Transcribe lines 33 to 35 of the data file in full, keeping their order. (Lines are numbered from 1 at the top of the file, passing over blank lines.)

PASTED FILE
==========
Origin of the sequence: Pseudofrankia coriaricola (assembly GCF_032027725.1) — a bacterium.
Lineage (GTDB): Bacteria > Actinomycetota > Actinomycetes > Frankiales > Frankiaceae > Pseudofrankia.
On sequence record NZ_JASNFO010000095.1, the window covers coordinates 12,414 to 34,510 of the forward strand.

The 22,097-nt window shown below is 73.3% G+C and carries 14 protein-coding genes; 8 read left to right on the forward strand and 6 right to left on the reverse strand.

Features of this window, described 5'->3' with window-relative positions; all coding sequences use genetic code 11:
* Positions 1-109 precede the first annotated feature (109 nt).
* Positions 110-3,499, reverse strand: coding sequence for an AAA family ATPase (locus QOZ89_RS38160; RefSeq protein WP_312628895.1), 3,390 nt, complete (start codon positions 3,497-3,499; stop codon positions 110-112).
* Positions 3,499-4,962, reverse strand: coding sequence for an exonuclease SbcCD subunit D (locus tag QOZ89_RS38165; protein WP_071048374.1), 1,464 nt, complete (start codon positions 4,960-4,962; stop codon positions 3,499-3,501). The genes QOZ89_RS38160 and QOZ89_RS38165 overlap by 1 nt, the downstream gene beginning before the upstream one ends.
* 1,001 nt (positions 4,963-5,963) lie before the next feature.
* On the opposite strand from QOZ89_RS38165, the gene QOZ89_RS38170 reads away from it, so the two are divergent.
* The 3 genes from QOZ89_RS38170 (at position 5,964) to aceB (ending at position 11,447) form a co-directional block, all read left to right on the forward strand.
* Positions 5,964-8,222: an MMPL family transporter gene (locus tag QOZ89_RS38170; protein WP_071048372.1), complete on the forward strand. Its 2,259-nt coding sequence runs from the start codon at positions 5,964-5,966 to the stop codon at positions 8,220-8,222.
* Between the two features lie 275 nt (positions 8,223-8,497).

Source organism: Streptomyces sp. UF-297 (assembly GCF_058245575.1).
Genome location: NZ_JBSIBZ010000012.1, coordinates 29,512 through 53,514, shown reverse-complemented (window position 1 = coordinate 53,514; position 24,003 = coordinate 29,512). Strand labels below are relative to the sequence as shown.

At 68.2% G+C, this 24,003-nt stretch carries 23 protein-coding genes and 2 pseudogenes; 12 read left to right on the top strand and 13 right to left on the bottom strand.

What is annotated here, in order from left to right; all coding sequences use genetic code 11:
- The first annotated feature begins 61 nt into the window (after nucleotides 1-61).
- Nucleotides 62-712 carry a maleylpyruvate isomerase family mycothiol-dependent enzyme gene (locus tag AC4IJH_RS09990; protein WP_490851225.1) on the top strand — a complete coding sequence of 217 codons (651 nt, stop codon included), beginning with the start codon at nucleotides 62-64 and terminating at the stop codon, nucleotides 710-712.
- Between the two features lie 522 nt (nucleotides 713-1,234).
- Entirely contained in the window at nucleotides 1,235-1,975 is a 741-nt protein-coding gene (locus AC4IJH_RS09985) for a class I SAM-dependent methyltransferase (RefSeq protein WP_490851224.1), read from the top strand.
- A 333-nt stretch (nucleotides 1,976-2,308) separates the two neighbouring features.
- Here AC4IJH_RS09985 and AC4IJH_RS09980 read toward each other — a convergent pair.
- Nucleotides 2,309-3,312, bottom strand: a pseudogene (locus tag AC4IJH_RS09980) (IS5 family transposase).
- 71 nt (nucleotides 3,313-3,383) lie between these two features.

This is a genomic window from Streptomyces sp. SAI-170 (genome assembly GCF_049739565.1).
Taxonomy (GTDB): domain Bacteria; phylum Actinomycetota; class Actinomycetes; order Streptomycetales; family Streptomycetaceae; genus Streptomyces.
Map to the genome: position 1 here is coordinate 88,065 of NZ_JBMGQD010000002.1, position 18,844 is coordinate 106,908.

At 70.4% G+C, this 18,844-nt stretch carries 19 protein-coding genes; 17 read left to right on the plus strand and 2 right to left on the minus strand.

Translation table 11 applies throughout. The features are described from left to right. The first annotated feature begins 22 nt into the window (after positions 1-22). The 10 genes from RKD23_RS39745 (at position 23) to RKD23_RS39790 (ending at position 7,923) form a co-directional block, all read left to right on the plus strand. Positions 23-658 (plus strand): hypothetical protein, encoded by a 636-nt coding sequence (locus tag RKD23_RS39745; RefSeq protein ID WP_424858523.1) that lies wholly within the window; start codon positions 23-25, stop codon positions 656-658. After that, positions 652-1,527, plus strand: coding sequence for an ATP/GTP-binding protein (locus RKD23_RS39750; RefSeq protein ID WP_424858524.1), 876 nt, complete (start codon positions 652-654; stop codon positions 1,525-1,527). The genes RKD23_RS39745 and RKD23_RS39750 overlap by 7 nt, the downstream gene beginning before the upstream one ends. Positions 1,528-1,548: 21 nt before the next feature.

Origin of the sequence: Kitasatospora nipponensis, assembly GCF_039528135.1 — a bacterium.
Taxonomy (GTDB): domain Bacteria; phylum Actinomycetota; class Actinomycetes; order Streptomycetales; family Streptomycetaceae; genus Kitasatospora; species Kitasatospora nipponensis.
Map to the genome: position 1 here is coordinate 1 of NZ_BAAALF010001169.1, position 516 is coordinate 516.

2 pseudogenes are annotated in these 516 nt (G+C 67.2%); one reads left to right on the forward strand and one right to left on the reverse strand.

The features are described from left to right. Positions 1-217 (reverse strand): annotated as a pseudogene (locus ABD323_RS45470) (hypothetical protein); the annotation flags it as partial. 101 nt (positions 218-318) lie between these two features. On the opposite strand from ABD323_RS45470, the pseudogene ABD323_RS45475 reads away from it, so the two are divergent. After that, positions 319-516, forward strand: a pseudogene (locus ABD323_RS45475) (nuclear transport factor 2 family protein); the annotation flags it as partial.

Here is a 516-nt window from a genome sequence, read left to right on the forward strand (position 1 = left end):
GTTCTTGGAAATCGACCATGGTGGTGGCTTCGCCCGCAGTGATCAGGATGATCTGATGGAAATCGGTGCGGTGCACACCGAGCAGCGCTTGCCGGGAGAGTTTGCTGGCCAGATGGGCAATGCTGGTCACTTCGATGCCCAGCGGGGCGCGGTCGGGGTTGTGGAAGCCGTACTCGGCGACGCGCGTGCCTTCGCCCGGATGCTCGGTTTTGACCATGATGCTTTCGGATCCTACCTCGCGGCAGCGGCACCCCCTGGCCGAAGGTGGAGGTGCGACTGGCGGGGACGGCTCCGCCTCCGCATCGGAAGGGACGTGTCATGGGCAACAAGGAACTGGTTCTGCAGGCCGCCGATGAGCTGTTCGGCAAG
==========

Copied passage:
Map to the genome: position 1 here is coordinate 1 of NZ_BAAALF010001169.1, position 516 is coordinate 516.

2 pseudogenes are annotated in these 516 nt (G+C 67.2%); one reads left to right on the forward strand and one right to left on the reverse strand.

The features are described from left to right. Positions 1-217 (reverse strand): annotated as a pseudogene (locus ABD323_RS45470) (hypothetical protein); the annotation flags it as partial. 101 nt (positions 218-318) lie between these two features. On the opposite strand from ABD323_RS45470, the pseudogene ABD323_RS45475 reads away from it, so the two are divergent. After that, positions 319-516, forward strand: a pseudogene (locus ABD323_RS45475) (nuclear transport factor 2 family protein); the annotation flags it as partial.